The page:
There is an oppressive curtain of heat over the garden, somehow exacerbated by an insistent insect hum. I have abandoned my spade and retreated to some shade but it is still much too hot. Breathing in, the air feels thick and fuzzy, like peach skin and the tingle on my neck tells me I will be wincing this evening. I wish I could snooze in a hammock, but I never have developed a siesta habit.
I have pip the lemon tree in my sights, and she is looking a little stressed and in need of a drink. Let’s let that just sink in for a moment. I live in Scotland, and I am worried it is too hot for my lemon tree……. The fig, on the other hand, is unashamedly euphoric and covered in hard green knoblets.
The sun was high in the sky by eight, but there was some dew on the leaves and a light breeze that made my morning PJ tour of the garden a real pleasure. I could even venture, briefly, into the greenhouse where finally some of this year’s perennial seeds have germinated. I see that another lupin has been munched though. Snail Hunt again this evening…..
In the mornings and evenings the bottom borders now have a glorious mauve and purple glow and the air is filled with the light fresh scent of the pale blue iris. The darker ones are less prolific this year so I think this may mean I need to split them. The slim yellow hemerocallis I scrounged from mum are doing much better. Last year the poor things had been remorselessly overcrowded by sedum and bergamot so I had an autumn clear out which has paid dividends. I now also have some nice clumps of bergamot by the pond (I never can bear to throw anything out).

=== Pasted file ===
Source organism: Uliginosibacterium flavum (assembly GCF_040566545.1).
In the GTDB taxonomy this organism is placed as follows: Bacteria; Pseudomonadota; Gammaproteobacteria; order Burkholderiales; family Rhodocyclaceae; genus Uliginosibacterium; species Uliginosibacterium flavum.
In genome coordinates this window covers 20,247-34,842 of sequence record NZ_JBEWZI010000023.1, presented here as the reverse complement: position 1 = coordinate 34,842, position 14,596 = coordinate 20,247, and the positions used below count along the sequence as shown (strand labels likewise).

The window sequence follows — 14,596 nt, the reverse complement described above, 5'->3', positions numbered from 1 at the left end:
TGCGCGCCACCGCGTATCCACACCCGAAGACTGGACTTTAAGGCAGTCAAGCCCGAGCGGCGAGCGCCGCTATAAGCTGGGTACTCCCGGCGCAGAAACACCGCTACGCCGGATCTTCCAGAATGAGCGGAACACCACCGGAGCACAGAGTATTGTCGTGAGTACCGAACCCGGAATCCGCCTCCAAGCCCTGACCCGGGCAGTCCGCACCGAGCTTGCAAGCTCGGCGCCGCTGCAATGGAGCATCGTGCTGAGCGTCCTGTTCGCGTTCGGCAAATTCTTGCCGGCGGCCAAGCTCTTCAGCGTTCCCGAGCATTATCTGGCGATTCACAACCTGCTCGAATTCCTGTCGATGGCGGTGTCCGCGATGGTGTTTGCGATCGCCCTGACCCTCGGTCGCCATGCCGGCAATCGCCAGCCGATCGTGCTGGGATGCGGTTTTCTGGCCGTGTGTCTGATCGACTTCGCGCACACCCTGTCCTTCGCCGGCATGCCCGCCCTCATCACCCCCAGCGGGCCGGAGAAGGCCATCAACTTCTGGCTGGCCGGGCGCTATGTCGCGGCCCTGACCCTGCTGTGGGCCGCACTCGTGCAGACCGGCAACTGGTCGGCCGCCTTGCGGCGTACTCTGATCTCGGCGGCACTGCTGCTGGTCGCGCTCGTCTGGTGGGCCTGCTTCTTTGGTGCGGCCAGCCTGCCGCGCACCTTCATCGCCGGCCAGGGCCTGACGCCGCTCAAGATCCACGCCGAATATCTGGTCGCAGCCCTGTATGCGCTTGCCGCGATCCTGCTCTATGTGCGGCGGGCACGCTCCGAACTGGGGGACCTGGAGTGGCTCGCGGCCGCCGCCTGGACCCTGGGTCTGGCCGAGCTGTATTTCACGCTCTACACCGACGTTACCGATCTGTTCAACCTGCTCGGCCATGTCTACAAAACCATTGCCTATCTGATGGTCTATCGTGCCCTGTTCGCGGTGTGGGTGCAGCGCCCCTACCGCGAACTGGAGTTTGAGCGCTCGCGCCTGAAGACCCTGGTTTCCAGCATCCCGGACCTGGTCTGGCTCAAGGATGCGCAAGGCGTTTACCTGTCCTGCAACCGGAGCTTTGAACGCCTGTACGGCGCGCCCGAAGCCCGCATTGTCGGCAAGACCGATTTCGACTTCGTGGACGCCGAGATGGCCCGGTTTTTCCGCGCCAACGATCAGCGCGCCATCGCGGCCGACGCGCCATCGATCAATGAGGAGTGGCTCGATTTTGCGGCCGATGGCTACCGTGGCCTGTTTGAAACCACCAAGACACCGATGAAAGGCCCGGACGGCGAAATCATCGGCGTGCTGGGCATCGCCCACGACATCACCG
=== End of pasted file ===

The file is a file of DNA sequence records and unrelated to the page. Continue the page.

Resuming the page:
I had been worried that the long dry spell would make the white camassia go straight to seed, but it is holding up and the bottom pond is looking rather elegant with drifts of cream highlighted by dots and dashes of yellow and orange and large pools of pink and red along the paths where the helianthemum and osteospermum have run amok. The white camassia was a mistake – I ordered blue. The bulb company were very good about it and replaced them the next year but I decided to leave the white in and I am glad I did. They don’t last as long as the blue ones, but nicely bridge the gap between the (much earlier) blue camassia and the marsh marigolds and the pond hemerocallis and other late summer flowers – a little serendipity in action.
The dry weather has frazzled the geraniums and the winds last week shook a lot of the blooms from the early peonies. The, fancier, later peonies are just starting to come into flower now. I have resisted watering them so far, but I do feel sorry when I see their little drooping heads so I may yet crack.
I have cosmos and antirrhinum in the cold frame ready to go in, but the clay soil needs beaten into submission first and a lot of compost added if they are to survive. This was what I was about this morning. I have a decent sized pocket ready for some red antirrhinum in the hot gar den, but there’s no point putting anything in now until the fiercest heat has passed. I am praying for a little rain before the cosmos have to go in as they are destined for a hideously rubbly clay bed at the front of the house. It is going to take a few hours of vigorous spadework to get that anything like ready.
As I wander round stickily, I find myself eyeing up possible jobs to do in the shade. I dug out a rather bizarrely placed box hedge at the back of the garage a couple of years ago. Rather than throw the box away I cut back the plants and dotted them in the border thinking that when they recovered I would try my hand at topiary. The stumps are leafing up again now and I am trying to decide what to do. Balls or cones would be easiest, but two of the stumps do rather make me think of running chickens. Perhaps their time has come….